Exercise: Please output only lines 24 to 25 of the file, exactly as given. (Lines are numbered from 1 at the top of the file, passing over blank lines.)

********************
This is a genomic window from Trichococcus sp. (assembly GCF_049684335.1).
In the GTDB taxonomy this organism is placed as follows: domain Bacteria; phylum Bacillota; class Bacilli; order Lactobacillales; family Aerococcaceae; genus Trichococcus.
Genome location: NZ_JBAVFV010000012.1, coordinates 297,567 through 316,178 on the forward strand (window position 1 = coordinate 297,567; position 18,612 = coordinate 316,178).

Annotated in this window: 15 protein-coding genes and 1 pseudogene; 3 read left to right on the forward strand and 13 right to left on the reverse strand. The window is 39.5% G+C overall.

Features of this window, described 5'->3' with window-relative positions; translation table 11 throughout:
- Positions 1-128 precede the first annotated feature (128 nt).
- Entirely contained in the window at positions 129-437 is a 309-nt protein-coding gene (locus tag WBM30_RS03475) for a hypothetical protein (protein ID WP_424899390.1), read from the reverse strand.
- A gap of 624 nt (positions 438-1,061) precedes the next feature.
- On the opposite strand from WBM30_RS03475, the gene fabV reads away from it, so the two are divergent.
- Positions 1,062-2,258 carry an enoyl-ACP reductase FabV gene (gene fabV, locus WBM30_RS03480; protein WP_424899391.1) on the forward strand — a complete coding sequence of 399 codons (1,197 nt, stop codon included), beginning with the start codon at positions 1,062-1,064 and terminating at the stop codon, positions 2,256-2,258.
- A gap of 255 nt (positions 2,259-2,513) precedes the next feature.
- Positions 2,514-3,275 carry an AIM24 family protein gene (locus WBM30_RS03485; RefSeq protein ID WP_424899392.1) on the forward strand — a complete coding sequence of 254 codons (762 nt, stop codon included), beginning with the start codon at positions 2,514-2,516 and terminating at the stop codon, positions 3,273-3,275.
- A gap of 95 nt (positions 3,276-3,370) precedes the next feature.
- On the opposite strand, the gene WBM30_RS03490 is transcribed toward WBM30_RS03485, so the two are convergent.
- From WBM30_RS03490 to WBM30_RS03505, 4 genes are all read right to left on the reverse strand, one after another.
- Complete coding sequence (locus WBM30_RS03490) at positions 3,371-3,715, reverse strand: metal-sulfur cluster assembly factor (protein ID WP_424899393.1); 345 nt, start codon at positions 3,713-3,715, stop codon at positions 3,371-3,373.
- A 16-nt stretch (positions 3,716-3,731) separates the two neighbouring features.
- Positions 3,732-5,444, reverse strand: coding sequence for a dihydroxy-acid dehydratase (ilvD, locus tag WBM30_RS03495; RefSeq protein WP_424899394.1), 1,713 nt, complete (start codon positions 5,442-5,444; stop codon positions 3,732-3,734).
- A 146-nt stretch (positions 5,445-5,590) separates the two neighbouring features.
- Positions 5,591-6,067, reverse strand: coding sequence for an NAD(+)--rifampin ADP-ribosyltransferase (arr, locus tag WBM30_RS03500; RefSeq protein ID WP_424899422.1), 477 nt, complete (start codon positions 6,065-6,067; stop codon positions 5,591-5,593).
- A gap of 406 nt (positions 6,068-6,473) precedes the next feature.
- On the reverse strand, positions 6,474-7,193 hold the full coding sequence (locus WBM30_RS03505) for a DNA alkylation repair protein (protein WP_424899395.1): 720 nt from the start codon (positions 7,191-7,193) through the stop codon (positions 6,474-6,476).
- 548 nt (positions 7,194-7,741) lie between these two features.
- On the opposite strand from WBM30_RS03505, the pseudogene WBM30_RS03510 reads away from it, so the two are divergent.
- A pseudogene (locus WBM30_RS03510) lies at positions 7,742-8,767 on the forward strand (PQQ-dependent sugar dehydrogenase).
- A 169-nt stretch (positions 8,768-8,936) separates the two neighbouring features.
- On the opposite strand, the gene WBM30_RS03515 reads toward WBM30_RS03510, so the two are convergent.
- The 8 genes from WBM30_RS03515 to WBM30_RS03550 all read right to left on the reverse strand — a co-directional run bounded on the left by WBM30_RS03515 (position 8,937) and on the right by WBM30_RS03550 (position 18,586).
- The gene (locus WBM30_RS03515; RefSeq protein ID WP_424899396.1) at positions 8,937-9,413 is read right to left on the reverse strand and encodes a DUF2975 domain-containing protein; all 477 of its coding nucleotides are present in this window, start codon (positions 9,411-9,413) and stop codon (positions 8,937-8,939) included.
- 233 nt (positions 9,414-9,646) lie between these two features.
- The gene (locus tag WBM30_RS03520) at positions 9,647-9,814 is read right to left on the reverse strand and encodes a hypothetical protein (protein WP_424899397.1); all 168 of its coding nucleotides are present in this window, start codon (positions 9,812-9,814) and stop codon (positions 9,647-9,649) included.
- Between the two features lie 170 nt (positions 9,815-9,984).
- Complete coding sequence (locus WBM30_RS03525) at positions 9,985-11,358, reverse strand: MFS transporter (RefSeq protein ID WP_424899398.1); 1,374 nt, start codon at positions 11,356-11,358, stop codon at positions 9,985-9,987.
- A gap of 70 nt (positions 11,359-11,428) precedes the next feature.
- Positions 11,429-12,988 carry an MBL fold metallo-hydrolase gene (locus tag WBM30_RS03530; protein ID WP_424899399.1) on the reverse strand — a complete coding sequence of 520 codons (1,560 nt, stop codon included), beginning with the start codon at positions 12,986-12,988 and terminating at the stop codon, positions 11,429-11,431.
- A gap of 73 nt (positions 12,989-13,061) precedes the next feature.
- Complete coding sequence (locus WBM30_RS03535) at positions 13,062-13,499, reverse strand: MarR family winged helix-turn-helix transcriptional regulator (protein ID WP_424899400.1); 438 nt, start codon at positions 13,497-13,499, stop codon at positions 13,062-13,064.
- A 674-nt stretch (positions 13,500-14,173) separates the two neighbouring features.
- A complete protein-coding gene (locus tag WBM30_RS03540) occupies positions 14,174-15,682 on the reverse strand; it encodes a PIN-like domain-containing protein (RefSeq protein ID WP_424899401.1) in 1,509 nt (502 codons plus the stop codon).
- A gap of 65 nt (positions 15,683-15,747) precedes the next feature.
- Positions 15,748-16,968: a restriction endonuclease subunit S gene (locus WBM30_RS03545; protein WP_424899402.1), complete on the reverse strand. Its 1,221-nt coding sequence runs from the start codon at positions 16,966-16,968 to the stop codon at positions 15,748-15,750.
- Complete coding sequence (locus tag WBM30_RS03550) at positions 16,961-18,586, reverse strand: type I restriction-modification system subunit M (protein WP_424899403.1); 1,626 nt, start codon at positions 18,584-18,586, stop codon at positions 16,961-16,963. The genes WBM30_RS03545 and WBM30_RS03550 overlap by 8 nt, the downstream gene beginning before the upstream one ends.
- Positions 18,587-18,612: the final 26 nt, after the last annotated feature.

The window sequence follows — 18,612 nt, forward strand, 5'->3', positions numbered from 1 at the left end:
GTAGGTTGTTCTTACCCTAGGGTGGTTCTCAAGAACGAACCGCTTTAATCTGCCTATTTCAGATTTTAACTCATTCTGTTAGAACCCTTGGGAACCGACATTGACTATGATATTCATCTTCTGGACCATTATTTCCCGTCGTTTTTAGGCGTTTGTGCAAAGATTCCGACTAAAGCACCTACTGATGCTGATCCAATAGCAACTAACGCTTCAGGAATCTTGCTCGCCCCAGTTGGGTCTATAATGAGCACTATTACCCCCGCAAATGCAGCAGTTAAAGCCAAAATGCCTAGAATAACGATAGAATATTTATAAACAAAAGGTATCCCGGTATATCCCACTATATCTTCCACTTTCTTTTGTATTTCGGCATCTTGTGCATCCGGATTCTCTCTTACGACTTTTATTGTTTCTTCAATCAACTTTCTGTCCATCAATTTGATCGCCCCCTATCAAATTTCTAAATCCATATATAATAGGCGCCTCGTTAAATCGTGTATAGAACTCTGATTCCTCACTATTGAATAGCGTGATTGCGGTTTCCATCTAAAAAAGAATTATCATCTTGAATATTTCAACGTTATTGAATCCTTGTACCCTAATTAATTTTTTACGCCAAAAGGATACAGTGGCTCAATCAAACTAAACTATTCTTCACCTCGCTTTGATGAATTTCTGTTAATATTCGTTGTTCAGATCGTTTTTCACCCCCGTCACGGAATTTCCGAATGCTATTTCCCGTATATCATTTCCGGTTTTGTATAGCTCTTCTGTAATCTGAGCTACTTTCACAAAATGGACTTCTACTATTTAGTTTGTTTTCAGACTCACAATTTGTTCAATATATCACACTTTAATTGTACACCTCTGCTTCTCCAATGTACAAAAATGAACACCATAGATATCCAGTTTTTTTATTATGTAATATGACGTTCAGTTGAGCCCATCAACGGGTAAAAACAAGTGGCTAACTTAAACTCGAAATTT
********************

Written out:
- On the opposite strand from WBM30_RS03505, the pseudogene WBM30_RS03510 reads away from it, so the two are divergent.
- A pseudogene (locus WBM30_RS03510) lies at positions 7,742-8,767 on the forward strand (PQQ-dependent sugar dehydrogenase).